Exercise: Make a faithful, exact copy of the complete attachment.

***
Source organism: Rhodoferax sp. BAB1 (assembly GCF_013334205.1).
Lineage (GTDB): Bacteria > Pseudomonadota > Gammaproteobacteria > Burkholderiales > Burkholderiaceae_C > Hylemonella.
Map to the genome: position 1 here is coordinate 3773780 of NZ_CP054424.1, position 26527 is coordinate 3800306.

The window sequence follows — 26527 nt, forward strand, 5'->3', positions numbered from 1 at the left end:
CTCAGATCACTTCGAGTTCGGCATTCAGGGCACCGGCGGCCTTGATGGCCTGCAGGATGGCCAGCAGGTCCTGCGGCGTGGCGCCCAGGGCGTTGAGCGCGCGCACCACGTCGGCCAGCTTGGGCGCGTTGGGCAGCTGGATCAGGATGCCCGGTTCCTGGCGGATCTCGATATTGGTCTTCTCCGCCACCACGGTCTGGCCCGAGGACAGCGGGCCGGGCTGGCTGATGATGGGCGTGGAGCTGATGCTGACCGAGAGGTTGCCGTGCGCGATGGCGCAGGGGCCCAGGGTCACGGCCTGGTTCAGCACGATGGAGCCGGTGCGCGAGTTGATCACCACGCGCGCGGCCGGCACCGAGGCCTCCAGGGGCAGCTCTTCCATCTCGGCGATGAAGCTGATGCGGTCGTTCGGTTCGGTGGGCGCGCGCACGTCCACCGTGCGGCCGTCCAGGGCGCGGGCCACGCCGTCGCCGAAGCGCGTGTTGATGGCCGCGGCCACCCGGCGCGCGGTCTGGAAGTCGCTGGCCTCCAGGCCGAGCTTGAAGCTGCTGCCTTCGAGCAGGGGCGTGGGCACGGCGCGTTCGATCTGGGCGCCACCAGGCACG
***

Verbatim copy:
Source organism: Rhodoferax sp. BAB1 (assembly GCF_013334205.1).
Lineage (GTDB): Bacteria > Pseudomonadota > Gammaproteobacteria > Burkholderiales > Burkholderiaceae_C > Hylemonella.
Map to the genome: position 1 here is coordinate 3773780 of NZ_CP054424.1, position 26527 is coordinate 3800306.

The window sequence follows — 26527 nt, forward strand, 5'->3', positions numbered from 1 at the left end:
CTCAGATCACTTCGAGTTCGGCATTCAGGGCACCGGCGGCCTTGATGGCCTGCAGGATGGCCAGCAGGTCCTGCGGCGTGGCGCCCAGGGCGTTGAGCGCGCGCACCACGTCGGCCAGCTTGGGCGCGTTGGGCAGCTGGATCAGGATGCCCGGTTCCTGGCGGATCTCGATATTGGTCTTCTCCGCCACCACGGTCTGGCCCGAGGACAGCGGGCCGGGCTGGCTGATGATGGGCGTGGAGCTGATGCTGACCGAGAGGTTGCCGTGCGCGATGGCGCAGGGGCCCAGGGTCACGGCCTGGTTCAGCACGATGGAGCCGGTGCGCGAGTTGATCACCACGCGCGCGGCCGGCACCGAGGCCTCCAGGGGCAGCTCTTCCATCTCGGCGATGAAGCTGATGCGGTCGTTCGGTTCGGTGGGCGCGCGCACGTCCACCGTGCGGCCGTCCAGGGCGCGGGCCACGCCGTCGCCGAAGCGCGTGTTGATGGCCGCGGCCACCCGGCGCGCGGTCTGGAAGTCGCTGGCCTCCAGGCCGAGCTTGAAGCTGCTGCCTTCGAGCAGGGGCGTGGGCACGGCGCGTTCGATCTGGGCGCCACCAGGCACG